Wood Severe Watches & Warnings NOAA Weather Radio

Public Information Statement
Statement as of 8:00 am CDT on April 23, 2014

...This week is tornado and severe weather awareness week in Wisconsin...

Severe thunderstorms contain multiple dangers that can threaten your safety and personal property in any part of the country and at any time of the year. Although these storms can be fairly small... averaging around 10 to 15 miles in diameter...and have an average lifetime of 20 to 30 minutes...they can cause a tremendous amount of damage in a short amount of time.

Severe thunderstorms are defined as having one or more of the following:

* wind gusts near 60 miles per hour or greater

* hail at least one inch in diameter (the size of a quarter)

* a tornado

All thunderstorms...whether severe or not...contain dangerous lightning.

Severe thunderstorms occur much more frequently than tornadoes. If the National Weather Service issues a Severe Thunderstorm Warning... you need to take action to protect yourself. Move to a sturdy building and do not stand near windows. Always remember that thunderstorms can produce tornadoes with little or no advance warning.

Always monitor current and forecast weather conditions...and keep up to date on the latest severe weather watches and warnings...by listening to NOAA Weather Radio...the voice of noaa's National Weather Service.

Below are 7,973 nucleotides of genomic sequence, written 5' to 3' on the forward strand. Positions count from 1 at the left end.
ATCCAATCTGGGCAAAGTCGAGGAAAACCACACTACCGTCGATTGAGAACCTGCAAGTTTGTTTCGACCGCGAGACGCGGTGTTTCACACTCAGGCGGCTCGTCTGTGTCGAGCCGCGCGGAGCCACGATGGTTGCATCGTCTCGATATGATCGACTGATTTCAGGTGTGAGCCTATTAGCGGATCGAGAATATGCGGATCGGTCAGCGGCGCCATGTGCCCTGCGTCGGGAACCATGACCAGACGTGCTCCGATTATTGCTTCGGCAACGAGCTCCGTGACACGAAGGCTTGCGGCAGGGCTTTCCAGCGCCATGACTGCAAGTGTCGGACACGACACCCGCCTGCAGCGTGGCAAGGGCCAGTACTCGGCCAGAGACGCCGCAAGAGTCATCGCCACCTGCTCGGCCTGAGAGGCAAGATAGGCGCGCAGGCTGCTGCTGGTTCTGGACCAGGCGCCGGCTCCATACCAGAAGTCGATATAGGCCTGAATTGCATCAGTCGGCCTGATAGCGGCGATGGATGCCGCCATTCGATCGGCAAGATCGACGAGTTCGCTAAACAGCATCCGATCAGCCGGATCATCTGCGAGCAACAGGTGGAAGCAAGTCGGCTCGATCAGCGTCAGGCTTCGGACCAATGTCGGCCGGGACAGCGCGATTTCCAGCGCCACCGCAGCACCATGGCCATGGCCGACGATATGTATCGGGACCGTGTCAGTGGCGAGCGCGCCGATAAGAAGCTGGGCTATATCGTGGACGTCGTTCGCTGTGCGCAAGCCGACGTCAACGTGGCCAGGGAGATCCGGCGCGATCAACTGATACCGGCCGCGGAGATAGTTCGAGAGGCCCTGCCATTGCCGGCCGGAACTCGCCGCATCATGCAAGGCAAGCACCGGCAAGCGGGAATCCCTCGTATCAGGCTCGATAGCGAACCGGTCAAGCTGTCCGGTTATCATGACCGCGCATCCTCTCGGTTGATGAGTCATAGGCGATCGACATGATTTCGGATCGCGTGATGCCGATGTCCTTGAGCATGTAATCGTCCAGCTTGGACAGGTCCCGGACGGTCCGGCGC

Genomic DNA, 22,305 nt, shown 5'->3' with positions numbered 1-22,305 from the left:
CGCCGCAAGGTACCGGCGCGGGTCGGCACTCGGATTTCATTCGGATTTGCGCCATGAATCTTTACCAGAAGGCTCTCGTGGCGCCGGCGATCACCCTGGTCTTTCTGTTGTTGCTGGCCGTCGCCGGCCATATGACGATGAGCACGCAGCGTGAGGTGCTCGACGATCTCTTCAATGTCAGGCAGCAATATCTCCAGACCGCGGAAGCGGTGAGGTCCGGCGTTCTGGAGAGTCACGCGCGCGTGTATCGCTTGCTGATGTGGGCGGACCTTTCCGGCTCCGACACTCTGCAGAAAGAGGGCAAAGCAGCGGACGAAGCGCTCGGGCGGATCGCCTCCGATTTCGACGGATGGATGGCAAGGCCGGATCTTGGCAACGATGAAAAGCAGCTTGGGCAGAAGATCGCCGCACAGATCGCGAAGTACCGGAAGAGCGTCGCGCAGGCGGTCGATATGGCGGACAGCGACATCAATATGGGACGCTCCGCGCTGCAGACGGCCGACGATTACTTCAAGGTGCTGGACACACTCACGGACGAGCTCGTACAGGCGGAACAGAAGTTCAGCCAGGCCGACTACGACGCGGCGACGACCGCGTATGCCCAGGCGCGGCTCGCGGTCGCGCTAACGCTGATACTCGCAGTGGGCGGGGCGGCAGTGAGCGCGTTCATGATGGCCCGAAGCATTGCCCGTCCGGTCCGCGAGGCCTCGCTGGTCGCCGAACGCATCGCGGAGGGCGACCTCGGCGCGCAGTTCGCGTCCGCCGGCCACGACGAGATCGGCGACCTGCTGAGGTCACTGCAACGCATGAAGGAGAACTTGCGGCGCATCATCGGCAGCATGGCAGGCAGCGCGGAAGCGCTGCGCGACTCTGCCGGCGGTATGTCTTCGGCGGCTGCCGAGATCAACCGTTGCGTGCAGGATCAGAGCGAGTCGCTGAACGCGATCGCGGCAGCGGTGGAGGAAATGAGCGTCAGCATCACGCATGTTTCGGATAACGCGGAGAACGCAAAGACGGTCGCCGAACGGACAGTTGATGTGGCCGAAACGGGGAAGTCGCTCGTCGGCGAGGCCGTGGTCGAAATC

Here are some more interesting facts about severe thunderstorms in the state of Wisconsin...

...Each Summer there are about 15 severe thunderstorms in Wisconsin which produce hail 1.5 inches in diameter /ping pong Ball size/ or larger.

...The largest hailstone in Wisconsin was 5.75 inches in diameter. This large hailstone fell on may 22, 1921 on the north side of Wausau. On June 7, 2007...a hailstone of 5.5 inches in diameter fell in Port Edwards in Wood County.

...Severe thunderstorms can occur at any time of the day and at any time of the year. The peak season for severe thunderstorms is between April and September and most likely to occur in the late afternoon or evening hours.

...On Sunday may 31 1998 hurricane-force winds in excess of 100 mph raked several counties in south-central and southeast Wisconsin. A peak gust of 128 mph was measured in southern Dodge County. Hurricane winds start at 74 mph.

...On July 4, 1977...a powerful thunderstorm system generated wind gusts of over 100...with some gusts estimated as high as 150 to 155 mph. Severe tree damage occurred over a distance of 166 miles.

For more on severe weather safety...and the latest weather forecast... go to the National Weather Service Green Bay web site at... www.Weather.Gov/grb